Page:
The heating and cooling of transiently accreting neutron stars provides a powerful probe of the structure and composition of their crust. Observations of superbursts and cooling of accretion-heated neutron stars require more heat release than is accounted for in current models. Obtaining firm constraints on the depth and magnitude of this extra heat is challenging and therefore its origin remains uncertain. We report on Swift and XMM-Newton observations of the transient neutron star low-mass X-ray binary XTE J1709-267, which were made in 2012 September-October when it transitioned to quiescence after a {approx_equal}10 week long accretion outburst. The source is detected with XMM-Newton at a 0.5-10 keV luminosity of L{sub X} {approx_equal} 2 Multiplication-Sign 10{sup 34}(D/8.5 kpc){sup 2} erg s{sup -1}. The X-ray spectrum consists of a thermal component that fits to a neutron star atmosphere model and a non-thermal emission tail, each of which contribute {approx_equal}50% to the total flux. The neutron star temperature decreases from {approx_equal}158 to {approx_equal}152 eV during the {approx_equal}8 hr long observation. This can be interpreted as cooling of a crustal layer located at a column density of y {approx_equal} 5 Multiplication-Sign 10{sup 12} g cm{sup -2} ({approx_equal}50 m inside the neutron star), which is just below the ignition depth of superbursts. The required heat generation in the layers on top would be {approx_equal}0.06-0.13 MeV per accreted nucleon. The magnitude and depth rule out electron captures and nuclear fusion reactions as the heat source, but it may be accounted for by chemical separation of light and heavy nuclei. Low-level accretion offers an alternative explanation for the observed variability.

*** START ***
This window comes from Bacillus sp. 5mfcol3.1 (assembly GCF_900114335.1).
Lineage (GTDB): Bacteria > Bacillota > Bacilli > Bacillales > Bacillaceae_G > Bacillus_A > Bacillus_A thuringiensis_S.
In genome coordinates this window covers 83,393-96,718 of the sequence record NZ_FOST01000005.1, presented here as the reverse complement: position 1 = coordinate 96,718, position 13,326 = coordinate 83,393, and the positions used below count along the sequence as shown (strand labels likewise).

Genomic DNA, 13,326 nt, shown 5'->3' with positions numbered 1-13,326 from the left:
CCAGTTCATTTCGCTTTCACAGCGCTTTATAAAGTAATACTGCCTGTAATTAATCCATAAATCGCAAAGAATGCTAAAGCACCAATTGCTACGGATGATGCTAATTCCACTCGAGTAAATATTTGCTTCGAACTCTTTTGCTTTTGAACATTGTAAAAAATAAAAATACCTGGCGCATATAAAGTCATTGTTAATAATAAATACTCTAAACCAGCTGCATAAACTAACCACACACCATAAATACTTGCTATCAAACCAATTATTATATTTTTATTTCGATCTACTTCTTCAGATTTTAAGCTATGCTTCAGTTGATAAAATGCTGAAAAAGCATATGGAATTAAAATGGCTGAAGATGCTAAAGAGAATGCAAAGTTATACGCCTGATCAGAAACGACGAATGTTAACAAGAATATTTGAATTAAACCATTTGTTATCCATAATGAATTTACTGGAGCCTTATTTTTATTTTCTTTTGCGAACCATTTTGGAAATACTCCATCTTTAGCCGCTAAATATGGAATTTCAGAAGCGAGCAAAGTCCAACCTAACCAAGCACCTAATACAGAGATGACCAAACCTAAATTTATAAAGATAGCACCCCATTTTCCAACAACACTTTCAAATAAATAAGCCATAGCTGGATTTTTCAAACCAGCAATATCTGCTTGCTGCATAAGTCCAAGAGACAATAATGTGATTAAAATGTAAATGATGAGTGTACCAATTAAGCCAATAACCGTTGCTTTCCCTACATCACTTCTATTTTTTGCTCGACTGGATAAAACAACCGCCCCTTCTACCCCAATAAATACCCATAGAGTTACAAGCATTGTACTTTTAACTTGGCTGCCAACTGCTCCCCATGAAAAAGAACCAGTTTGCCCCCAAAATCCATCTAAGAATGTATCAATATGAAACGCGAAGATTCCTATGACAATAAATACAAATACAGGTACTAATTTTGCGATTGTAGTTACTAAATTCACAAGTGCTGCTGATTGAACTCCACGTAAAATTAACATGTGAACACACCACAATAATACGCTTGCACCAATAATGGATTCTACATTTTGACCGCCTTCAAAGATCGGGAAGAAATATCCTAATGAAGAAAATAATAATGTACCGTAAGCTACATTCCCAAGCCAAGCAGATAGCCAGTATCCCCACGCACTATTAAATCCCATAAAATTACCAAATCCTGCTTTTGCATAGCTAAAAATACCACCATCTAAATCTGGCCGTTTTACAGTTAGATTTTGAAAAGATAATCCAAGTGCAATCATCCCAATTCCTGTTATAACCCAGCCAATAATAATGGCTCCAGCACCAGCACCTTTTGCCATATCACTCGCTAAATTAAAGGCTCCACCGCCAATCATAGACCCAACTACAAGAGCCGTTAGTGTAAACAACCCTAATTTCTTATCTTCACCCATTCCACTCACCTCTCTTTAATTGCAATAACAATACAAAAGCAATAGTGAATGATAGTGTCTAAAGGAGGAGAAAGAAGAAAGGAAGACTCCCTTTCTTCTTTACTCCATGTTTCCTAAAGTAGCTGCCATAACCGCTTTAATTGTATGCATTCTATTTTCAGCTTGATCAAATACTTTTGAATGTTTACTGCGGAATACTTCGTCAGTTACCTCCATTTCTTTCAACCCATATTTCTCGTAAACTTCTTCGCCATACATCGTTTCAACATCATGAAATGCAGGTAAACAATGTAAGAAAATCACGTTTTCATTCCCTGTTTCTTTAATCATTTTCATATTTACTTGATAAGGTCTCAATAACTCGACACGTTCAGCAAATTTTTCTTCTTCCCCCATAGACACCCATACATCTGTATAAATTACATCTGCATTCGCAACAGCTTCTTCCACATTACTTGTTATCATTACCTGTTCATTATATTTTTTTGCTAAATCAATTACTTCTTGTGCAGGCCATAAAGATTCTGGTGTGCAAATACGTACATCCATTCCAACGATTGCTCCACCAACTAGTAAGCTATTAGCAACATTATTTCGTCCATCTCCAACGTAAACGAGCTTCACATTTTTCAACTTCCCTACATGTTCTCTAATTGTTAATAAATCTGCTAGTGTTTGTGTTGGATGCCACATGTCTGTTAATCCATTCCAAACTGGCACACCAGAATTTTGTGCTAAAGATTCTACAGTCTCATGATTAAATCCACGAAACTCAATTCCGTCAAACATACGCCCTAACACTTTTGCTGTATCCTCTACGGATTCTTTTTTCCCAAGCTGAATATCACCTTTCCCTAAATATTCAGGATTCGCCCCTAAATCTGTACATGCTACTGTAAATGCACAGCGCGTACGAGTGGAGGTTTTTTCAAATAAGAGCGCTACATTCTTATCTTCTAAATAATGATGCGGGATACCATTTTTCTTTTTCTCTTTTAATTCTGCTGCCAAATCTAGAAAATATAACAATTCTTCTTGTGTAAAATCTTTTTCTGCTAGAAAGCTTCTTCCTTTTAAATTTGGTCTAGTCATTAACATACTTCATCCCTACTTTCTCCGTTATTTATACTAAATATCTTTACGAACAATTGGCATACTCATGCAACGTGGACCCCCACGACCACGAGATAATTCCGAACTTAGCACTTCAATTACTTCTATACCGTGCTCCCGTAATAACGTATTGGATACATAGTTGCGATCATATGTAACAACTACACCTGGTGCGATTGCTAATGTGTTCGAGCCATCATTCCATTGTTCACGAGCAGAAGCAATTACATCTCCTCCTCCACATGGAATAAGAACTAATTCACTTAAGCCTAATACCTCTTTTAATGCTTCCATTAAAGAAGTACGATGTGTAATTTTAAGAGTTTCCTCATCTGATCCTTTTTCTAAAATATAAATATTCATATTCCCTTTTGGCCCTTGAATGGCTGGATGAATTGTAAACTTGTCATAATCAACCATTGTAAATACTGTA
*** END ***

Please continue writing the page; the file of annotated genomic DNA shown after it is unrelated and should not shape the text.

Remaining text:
17. Increasing the rate of hydrogen oxidation without increasing the overpotential: A bio-inspired iron molecular electrocatalyst with an outer coordination sphere proton relay

    DOE Public Access Gateway for Energy & Science Beta (PAGES Beta)

    Darmon, Jonathan M.; Kumar, Neeraj; Hulley, Elliott B.; Weiss, Charles J.; Raugei, Simone; Bullock, R. Morris; Helm, Monte L.

    2015-03-05